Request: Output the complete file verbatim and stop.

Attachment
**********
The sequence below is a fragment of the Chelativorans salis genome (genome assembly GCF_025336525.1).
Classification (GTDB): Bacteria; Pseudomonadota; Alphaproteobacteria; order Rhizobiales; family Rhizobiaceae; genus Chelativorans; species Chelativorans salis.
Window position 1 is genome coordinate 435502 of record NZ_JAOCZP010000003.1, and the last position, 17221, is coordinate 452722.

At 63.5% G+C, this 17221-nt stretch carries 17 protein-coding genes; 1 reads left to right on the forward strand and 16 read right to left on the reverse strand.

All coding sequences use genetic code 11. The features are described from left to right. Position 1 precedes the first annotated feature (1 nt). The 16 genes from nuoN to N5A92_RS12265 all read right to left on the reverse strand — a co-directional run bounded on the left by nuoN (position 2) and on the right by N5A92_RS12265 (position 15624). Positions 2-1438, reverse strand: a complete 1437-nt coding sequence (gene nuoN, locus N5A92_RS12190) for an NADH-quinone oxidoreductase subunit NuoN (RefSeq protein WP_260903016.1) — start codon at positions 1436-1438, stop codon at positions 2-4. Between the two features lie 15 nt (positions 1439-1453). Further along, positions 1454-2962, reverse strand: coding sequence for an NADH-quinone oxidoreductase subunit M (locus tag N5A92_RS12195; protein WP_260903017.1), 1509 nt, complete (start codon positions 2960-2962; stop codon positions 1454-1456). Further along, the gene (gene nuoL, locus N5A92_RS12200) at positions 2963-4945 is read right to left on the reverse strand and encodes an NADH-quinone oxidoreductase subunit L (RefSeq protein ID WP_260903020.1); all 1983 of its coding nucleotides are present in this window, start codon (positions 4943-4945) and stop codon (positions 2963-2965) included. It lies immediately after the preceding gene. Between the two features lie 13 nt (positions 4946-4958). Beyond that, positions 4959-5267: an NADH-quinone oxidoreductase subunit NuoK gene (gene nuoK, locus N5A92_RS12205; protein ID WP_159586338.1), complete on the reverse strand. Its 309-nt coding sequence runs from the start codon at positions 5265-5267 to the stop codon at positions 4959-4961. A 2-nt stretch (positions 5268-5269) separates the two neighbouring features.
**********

The sequence below is a fragment of the Chelativorans salis genome (genome assembly GCF_025336525.1).
Classification (GTDB): Bacteria; Pseudomonadota; Alphaproteobacteria; order Rhizobiales; family Rhizobiaceae; genus Chelativorans; species Chelativorans salis.
Window position 1 is genome coordinate 435502 of record NZ_JAOCZP010000003.1, and the last position, 17221, is coordinate 452722.

At 63.5% G+C, this 17221-nt stretch carries 17 protein-coding genes; 1 reads left to right on the forward strand and 16 read right to left on the reverse strand.

All coding sequences use genetic code 11. The features are described from left to right. Position 1 precedes the first annotated feature (1 nt). The 16 genes from nuoN to N5A92_RS12265 all read right to left on the reverse strand — a co-directional run bounded on the left by nuoN (position 2) and on the right by N5A92_RS12265 (position 15624). Positions 2-1438, reverse strand: a complete 1437-nt coding sequence (gene nuoN, locus N5A92_RS12190) for an NADH-quinone oxidoreductase subunit NuoN (RefSeq protein WP_260903016.1) — start codon at positions 1436-1438, stop codon at positions 2-4. Between the two features lie 15 nt (positions 1439-1453). Further along, positions 1454-2962, reverse strand: coding sequence for an NADH-quinone oxidoreductase subunit M (locus tag N5A92_RS12195; protein WP_260903017.1), 1509 nt, complete (start codon positions 2960-2962; stop codon positions 1454-1456). Further along, the gene (gene nuoL, locus N5A92_RS12200) at positions 2963-4945 is read right to left on the reverse strand and encodes an NADH-quinone oxidoreductase subunit L (RefSeq protein ID WP_260903020.1); all 1983 of its coding nucleotides are present in this window, start codon (positions 4943-4945) and stop codon (positions 2963-2965) included. It lies immediately after the preceding gene. Between the two features lie 13 nt (positions 4946-4958). Beyond that, positions 4959-5267: an NADH-quinone oxidoreductase subunit NuoK gene (gene nuoK, locus N5A92_RS12205; protein ID WP_159586338.1), complete on the reverse strand. Its 309-nt coding sequence runs from the start codon at positions 5265-5267 to the stop codon at positions 4959-4961. A 2-nt stretch (positions 5268-5269) separates the two neighbouring features.